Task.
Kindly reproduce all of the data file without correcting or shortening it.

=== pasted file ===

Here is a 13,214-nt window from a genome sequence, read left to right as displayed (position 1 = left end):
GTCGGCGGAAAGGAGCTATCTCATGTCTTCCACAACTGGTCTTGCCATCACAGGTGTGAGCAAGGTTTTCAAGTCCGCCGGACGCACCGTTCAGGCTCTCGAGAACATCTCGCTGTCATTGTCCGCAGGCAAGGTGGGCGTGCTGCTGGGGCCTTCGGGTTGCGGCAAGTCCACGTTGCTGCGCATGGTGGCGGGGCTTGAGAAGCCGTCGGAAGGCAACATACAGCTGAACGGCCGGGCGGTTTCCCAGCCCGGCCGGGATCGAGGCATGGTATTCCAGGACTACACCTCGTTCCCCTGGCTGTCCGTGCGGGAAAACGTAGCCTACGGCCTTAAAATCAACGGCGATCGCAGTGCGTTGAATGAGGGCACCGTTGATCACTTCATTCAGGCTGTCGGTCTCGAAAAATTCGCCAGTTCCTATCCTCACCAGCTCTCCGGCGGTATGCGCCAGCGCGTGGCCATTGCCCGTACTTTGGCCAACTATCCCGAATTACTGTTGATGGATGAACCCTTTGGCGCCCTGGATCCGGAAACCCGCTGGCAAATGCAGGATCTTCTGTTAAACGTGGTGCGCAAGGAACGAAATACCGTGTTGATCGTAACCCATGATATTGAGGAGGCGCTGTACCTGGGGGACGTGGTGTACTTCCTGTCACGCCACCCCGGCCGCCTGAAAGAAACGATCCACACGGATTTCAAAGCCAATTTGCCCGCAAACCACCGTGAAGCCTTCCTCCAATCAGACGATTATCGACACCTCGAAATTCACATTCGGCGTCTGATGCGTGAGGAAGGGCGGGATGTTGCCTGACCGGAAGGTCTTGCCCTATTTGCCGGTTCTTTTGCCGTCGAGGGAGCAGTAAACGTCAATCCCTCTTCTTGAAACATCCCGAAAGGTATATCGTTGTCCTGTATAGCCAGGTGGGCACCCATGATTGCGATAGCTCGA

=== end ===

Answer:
Here is a 13,214-nt window from a genome sequence, read left to right as displayed (position 1 = left end):
GTCGGCGGAAAGGAGCTATCTCATGTCTTCCACAACTGGTCTTGCCATCACAGGTGTGAGCAAGGTTTTCAAGTCCGCCGGACGCACCGTTCAGGCTCTCGAGAACATCTCGCTGTCATTGTCCGCAGGCAAGGTGGGCGTGCTGCTGGGGCCTTCGGGTTGCGGCAAGTCCACGTTGCTGCGCATGGTGGCGGGGCTTGAGAAGCCGTCGGAAGGCAACATACAGCTGAACGGCCGGGCGGTTTCCCAGCCCGGCCGGGATCGAGGCATGGTATTCCAGGACTACACCTCGTTCCCCTGGCTGTCCGTGCGGGAAAACGTAGCCTACGGCCTTAAAATCAACGGCGATCGCAGTGCGTTGAATGAGGGCACCGTTGATCACTTCATTCAGGCTGTCGGTCTCGAAAAATTCGCCAGTTCCTATCCTCACCAGCTCTCCGGCGGTATGCGCCAGCGCGTGGCCATTGCCCGTACTTTGGCCAACTATCCCGAATTACTGTTGATGGATGAACCCTTTGGCGCCCTGGATCCGGAAACCCGCTGGCAAATGCAGGATCTTCTGTTAAACGTGGTGCGCAAGGAACGAAATACCGTGTTGATCGTAACCCATGATATTGAGGAGGCGCTGTACCTGGGGGACGTGGTGTACTTCCTGTCACGCCACCCCGGCCGCCTGAAAGAAACGATCCACACGGATTTCAAAGCCAATTTGCCCGCAAACCACCGTGAAGCCTTCCTCCAATCAGACGATTATCGACACCTCGAAATTCACATTCGGCGTCTGATGCGTGAGGAAGGGCGGGATGTTGCCTGACCGGAAGGTCTTGCCCTATTTGCCGGTTCTTTTGCCGTCGAGGGAGCAGTAAACGTCAATCCCTCTTCTTGAAACATCCCGAAAGGTATATCGTTGTCCTGTATAGCCAGGTGGGCACCCATGATTGCGATAGCTCGA